Login

Join for Free!
114788 members


Senescence & Cancer

Discussion of all aspects of cellular structure, physiology and communication.

Moderator: BioTeam

Senescence & Cancer

Postby Poison » Sun Jan 02, 2005 12:57 pm

I heard that some cancer cells produce normal cells or something like that. and this is called SENESCENCE. Does anyone have any info about this?
User avatar
Poison
Inland Taipan
Inland Taipan
 
Posts: 2322
Joined: Sun Jan 02, 2005 12:44 pm
Location: Turkey

Postby ERS » Thu Jan 13, 2005 4:12 am

senescene usually refers to aging in plants. could you define your question a little better, if there is another definition you were thinking of?
ERS
Inland Taipan
Inland Taipan
 
Posts: 137
Joined: Thu Dec 16, 2004 5:13 am

Postby Poison » Thu Jan 13, 2005 4:08 pm

senescence means aging (not only in plants). As we know, cancer cells are immortal. but I heard that some cancer cells may produce normal cells or act like something like that and there are some researchs on this subject. but as this is a new subject i couldn't find any info. probably a PhD student ( on molecular oncology) may help me.
thanks...
User avatar
Poison
Inland Taipan
Inland Taipan
 
Posts: 2322
Joined: Sun Jan 02, 2005 12:44 pm
Location: Turkey


Postby 2810712 » Sat Jan 22, 2005 5:24 am

If there is a genetic reason for this senescence , it may be possible for us to induce aging in cancerous cells [ cure on cancer!!] , probably scientists are looking for the same.
hsg
2810712
King Cobra
King Cobra
 
Posts: 697
Joined: Thu Jan 20, 2005 12:19 pm

Postby mith » Sat Jan 22, 2005 6:03 am

Very interesting!
User avatar
mith
Inland Taipan
Inland Taipan
 
Posts: 5345
Joined: Thu Jan 20, 2005 8:14 pm
Location: Nashville, TN

Postby Poison » Sun Jan 23, 2005 9:23 am

2810713 wrote:If there is a genetic reason for this senescence , it may be possible for us to induce aging in cancerous cells [ cure on cancer!!] , probably scientists are looking for the same.
hsg


Yes thats it. I know that gene control has an important role on senescence. unlike normal cells cancer cells netither become senescent nor goes through apoptosis. As much as I know researchers try to induce senescence and apoptosis in cancer cells.
But do all cancer cells form (by dividing) other cancer cells? Or are there any exceptions?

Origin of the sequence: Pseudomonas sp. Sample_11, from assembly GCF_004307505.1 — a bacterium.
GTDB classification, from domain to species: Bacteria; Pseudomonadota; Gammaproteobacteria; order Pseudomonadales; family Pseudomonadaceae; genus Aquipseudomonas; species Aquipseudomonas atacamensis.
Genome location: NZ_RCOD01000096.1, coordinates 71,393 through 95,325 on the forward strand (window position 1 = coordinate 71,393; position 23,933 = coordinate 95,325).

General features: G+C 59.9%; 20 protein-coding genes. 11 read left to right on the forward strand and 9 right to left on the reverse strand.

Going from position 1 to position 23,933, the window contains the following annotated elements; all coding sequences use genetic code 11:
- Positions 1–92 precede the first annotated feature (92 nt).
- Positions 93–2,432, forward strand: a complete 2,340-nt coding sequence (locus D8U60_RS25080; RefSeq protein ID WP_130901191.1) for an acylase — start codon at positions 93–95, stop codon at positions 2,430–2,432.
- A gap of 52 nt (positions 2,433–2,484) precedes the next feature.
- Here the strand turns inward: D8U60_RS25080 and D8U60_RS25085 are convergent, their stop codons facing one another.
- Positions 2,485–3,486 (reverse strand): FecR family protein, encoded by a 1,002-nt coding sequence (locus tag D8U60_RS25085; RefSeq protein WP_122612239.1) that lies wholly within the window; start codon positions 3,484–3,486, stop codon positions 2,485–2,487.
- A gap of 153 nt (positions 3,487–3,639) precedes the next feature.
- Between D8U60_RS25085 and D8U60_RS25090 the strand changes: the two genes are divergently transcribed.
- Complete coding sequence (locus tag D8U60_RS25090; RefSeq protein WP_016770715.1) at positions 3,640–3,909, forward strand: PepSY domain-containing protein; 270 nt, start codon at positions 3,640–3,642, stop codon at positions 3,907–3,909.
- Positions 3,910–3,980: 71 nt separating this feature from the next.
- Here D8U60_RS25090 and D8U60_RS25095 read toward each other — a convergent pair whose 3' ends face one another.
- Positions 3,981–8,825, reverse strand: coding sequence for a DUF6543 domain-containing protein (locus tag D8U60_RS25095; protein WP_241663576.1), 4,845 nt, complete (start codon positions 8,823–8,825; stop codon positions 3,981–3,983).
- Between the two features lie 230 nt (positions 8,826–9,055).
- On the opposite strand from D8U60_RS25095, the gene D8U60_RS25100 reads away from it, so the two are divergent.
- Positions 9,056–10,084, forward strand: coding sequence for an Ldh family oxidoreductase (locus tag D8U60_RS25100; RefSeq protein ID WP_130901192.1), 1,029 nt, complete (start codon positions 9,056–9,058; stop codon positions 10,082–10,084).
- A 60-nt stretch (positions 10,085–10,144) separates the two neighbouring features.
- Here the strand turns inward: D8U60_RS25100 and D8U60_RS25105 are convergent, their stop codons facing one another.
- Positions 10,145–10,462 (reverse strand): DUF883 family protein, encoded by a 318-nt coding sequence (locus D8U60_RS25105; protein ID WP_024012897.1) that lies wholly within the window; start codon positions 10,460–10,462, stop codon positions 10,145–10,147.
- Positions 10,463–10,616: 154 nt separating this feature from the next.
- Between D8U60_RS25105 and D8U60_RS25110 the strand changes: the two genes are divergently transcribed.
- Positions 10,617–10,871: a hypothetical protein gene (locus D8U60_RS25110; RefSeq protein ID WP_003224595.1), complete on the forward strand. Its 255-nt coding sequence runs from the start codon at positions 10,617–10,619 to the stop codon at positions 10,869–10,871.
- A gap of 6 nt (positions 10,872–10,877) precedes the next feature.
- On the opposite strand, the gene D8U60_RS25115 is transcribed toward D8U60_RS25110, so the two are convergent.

User avatar
Poison
Inland Taipan
Inland Taipan
 
Posts: 2322
Joined: Sun Jan 02, 2005 12:44 pm
Location: Turkey

Postby mith » Sun Jan 23, 2005 8:44 pm

have you researched the hela line?
User avatar
mith
Inland Taipan
Inland Taipan
 
Posts: 5345
Joined: Thu Jan 20, 2005 8:14 pm
Location: Nashville, TN

Postby Poison » Sun Jan 23, 2005 9:07 pm

I have heard about it. But I do not know exactly. Can you give some info about that?
Thanx
User avatar
Poison
Inland Taipan
Inland Taipan
 
Posts: 2322
Joined: Sun Jan 02, 2005 12:44 pm
Location: Turkey

Postby DevGrp » Wed Jan 26, 2005 12:50 pm

Normal (non-cancerous) cells can divide only a limited number of times (something like 50) before they become senescence. Tumour cells can over come this limit and can continue dividing. They are said to be "immortal". One possible mechanism (there are multiple mechanisms) for the limit on cell division in normal cells is the length of the chromosomal telomeres. Telomeres are the regions at the end of the chromosome which don't appear to code for any known genes. During each cell division the telomeres get shorter until they become very short. It has been suggested that this then exposes other genes further into the chromosome to damage / change in expression and that this causes cell senescence. Tumour cells over come this telomere shortening by producing an enzyme called "telomerase" which repairs the telomeres thus allowing continued division. Telomerase is currently a target in anticancer therapy research.

Immortalised cells are frequently used in biological research. The HeLa cells were isolated from a tumour growing in Henrietta Lacks who died in 1951. They are still growing in labs today.

If you isolate normal (non-tumour ) cells from human tissue (we used endothelial cells from the veins in human umbilical cords). they will only divide in the lab a limited number of times before they become senescent and die. Very occasionally (more come if you isolate cells from tumours) you will find some cells which keep on dividing. They have mutated and become immortalised in a similar way (probably) to how a tumour starts.
DevGrp
Death Adder
Death Adder
 
Posts: 82
Joined: Wed Jan 26, 2005 12:32 pm
Location: UK

Postby Poison » Wed Jan 26, 2005 6:30 pm

so may I ask something?
do ALL cancer cells produce other cancer cells by dividing? or are there any exceptions that cancer cells produce normal cells?
User avatar
Poison
Inland Taipan
Inland Taipan
 
Posts: 2322
Joined: Sun Jan 02, 2005 12:44 pm
Location: Turkey

Exception?

Postby 2810712 » Sat Jan 29, 2005 12:27 pm

If the tumour is due to mutation in genes then how can there be any exception unless there is something abnormal in the cell division process , or further mutation/s.

hrushikesh
2810712
King Cobra
King Cobra
 
Posts: 697
Joined: Thu Jan 20, 2005 12:19 pm

Re: Exception?

Postby Poison » Sat Jan 29, 2005 5:20 pm

2810713 wrote:If the tumour is due to mutation in genes then how can there be any exception unless there is something abnormal in the cell division process , or further mutation/s.

hrushikesh


that is what I'm asking. :) can there be any further mutation or any abnormality?
User avatar
Poison
Inland Taipan
Inland Taipan
 
Posts: 2322
Joined: Sun Jan 02, 2005 12:44 pm
Location: Turkey

Next

Return to Cell Biology

Who is online

Users browsing this forum: No registered users and 5 guests

cron